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Whatever happened to fallout shelters? And would they have actually worked?
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In this episode of Vox Almanac, Vox's Phil Edwards looks at the history behind one of the Cold War's more unusual legacies — the fallout shelter. Of course, any history of the fallout shelter has to include nuclear proliferation, civil defense, Presidential politics, and a turtle named Bert.
The video above serves as a condensed history of the Cold War’s fallout shelter fad, from the kookily cheerful propaganda videos to the hobbled Federal agencies that tried to administer Civil Defense. Yes, it includes the classic Cold War film Duck and Cover, in which a bomb-fearing turtle named Bert teaches kids that hiding under their desks could be sufficient protection from nuclear annihilation.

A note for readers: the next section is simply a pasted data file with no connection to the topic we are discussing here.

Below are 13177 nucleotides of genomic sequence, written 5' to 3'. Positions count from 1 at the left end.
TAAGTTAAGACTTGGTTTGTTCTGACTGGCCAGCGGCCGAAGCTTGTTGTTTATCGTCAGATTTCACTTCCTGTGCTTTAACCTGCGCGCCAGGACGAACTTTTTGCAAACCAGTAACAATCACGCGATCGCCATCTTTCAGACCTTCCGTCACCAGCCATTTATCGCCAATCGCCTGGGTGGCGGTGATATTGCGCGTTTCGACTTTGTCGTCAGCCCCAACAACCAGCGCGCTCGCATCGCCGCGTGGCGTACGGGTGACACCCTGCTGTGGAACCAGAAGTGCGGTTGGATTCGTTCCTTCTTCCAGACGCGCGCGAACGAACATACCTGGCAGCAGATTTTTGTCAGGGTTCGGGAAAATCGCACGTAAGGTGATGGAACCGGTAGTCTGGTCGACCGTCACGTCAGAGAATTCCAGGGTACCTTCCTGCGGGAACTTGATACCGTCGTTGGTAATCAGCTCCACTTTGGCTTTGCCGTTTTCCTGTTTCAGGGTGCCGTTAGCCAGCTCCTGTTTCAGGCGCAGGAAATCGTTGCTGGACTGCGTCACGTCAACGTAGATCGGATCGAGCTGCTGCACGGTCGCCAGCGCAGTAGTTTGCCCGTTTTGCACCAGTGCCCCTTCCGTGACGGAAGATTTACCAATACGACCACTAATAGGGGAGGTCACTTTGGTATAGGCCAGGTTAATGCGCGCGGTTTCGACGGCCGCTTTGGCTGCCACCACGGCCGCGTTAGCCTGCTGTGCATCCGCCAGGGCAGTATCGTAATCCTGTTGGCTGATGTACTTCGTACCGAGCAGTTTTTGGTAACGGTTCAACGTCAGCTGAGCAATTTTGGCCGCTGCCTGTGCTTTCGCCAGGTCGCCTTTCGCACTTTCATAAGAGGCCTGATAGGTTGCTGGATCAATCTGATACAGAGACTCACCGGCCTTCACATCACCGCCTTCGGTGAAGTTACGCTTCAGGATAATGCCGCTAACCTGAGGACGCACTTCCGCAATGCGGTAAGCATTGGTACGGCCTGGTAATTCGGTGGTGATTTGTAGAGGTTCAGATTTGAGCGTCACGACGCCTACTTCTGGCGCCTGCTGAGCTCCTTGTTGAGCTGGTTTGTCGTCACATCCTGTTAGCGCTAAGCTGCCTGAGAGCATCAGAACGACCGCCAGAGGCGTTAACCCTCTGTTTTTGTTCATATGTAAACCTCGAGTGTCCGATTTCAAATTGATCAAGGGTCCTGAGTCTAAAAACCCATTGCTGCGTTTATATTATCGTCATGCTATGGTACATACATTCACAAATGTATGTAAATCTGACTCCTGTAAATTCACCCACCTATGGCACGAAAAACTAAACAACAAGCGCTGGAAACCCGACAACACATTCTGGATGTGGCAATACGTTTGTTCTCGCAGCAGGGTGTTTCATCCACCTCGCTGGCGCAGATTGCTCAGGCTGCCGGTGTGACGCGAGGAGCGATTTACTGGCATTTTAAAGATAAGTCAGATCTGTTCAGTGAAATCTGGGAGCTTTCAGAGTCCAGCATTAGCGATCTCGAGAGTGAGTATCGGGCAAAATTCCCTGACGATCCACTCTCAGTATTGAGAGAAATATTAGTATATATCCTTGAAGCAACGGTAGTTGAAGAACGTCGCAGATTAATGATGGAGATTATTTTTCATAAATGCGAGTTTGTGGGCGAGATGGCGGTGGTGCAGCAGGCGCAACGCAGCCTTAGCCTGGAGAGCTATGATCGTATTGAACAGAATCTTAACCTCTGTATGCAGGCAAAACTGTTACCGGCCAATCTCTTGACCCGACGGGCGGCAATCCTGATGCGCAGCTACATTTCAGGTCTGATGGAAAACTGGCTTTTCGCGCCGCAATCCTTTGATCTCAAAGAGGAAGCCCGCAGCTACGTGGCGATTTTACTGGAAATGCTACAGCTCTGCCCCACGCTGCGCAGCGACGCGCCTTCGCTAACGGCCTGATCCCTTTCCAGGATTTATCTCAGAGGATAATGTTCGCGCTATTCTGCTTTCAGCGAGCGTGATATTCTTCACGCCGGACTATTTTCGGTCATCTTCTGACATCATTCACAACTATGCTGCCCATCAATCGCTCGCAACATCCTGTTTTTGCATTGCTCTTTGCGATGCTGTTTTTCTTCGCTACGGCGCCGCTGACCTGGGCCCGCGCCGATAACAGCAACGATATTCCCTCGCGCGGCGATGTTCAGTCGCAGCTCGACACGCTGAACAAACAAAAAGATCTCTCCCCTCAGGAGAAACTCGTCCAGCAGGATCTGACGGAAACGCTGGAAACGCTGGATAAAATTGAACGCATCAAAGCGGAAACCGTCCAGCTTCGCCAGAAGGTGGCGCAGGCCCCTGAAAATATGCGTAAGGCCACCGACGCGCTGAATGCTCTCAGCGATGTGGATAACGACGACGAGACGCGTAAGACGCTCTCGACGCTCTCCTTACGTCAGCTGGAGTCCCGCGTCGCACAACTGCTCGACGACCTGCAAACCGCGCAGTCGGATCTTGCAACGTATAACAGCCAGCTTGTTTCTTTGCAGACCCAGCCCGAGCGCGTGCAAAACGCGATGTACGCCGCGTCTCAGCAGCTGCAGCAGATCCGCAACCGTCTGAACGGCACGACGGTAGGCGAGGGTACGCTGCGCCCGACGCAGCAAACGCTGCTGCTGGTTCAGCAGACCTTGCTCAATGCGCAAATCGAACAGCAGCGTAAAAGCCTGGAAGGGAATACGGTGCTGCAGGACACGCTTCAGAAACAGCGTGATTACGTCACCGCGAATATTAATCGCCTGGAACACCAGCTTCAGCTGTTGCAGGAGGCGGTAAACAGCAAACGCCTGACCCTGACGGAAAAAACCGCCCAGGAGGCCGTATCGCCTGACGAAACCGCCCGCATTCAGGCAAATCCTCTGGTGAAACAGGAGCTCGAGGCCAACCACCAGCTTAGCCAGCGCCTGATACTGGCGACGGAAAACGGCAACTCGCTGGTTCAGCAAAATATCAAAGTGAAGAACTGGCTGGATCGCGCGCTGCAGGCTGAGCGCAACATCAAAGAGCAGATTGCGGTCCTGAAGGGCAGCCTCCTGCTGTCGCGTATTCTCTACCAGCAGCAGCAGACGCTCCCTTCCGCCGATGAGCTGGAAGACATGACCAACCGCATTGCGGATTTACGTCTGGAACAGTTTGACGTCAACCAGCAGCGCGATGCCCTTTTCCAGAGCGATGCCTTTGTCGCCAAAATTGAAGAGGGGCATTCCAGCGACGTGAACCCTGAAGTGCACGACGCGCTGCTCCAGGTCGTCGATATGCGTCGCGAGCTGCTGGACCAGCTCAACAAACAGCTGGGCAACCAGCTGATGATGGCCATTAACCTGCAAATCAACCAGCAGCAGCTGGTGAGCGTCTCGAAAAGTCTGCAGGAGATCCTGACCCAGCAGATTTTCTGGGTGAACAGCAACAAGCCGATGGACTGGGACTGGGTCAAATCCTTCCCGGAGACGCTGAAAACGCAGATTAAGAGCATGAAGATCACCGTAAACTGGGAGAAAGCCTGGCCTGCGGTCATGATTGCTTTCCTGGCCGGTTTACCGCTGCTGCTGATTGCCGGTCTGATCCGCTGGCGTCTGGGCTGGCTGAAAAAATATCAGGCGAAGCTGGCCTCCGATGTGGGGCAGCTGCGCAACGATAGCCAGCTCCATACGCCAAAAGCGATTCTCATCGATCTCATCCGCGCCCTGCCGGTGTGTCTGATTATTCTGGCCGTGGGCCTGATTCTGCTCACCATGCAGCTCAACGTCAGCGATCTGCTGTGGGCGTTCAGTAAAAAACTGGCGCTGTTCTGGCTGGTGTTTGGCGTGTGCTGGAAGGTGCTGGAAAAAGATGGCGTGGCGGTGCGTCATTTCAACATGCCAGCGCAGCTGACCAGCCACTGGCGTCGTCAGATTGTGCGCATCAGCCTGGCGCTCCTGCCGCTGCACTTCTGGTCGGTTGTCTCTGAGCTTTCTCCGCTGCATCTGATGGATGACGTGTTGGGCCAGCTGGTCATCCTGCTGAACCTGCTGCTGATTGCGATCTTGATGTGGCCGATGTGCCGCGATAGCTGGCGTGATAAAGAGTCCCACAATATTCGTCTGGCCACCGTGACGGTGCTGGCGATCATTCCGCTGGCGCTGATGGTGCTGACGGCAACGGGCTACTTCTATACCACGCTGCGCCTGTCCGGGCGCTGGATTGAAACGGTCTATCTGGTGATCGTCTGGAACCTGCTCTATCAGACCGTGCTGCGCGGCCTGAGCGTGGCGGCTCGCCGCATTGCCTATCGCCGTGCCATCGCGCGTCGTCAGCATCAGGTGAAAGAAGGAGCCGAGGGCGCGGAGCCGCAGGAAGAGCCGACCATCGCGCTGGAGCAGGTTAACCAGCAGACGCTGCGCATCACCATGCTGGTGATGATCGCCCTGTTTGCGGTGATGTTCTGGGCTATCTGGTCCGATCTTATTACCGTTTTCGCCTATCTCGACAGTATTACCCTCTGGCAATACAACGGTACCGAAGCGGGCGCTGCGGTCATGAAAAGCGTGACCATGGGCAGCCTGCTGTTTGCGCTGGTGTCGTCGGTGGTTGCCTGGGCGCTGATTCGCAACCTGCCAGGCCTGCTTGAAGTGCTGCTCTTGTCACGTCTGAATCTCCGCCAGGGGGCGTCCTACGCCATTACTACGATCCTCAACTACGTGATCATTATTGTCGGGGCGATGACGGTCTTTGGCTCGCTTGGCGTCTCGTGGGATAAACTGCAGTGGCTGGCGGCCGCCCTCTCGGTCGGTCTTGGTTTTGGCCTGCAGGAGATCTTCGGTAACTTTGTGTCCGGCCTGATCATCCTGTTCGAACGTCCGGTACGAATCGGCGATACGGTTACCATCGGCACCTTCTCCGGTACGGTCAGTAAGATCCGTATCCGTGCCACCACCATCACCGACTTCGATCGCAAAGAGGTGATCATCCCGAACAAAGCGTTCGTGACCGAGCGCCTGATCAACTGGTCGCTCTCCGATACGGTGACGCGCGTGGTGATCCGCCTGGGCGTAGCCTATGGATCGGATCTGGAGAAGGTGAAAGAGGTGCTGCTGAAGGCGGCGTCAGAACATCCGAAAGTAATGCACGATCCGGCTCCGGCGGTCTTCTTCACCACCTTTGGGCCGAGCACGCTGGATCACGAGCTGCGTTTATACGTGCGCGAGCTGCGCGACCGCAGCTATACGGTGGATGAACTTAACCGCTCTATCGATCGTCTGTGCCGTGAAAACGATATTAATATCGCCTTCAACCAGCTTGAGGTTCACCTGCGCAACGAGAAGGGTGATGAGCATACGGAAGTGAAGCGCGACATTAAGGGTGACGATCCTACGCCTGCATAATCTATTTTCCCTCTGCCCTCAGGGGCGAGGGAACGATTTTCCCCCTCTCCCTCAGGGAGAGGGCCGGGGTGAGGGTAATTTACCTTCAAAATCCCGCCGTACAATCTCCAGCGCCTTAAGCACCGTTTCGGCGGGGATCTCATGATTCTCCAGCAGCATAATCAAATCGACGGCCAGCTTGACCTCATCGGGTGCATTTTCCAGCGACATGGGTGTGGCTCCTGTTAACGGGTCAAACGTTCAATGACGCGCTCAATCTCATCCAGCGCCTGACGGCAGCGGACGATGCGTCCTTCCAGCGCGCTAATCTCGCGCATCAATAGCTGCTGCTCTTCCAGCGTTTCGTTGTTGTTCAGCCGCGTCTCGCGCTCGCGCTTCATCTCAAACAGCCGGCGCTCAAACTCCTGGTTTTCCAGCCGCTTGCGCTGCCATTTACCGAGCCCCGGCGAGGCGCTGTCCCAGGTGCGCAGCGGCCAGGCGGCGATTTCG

Any history of fallout shelter culture (and Cold War propaganda) becomes an indirect history of Cold War nuclear escalation, from Hiroshima-sized bombs to hydrogen behemoths. As the nuclear threat increased in magnitude, the absurdity of civil defense amped up simultaneously.
This video (and a day spend trawling the Internet Archive for darkly humorous videos) provides a more intimate portrait of Cold War paranoia as it was lived. Paired with Kenneth Rose’s comprehensive book about fallout shelter culture, it’s a look at daily life with the bomb — even when that daily life included the occasional jaunt to a thick-walled concrete bunker a few feet underground.
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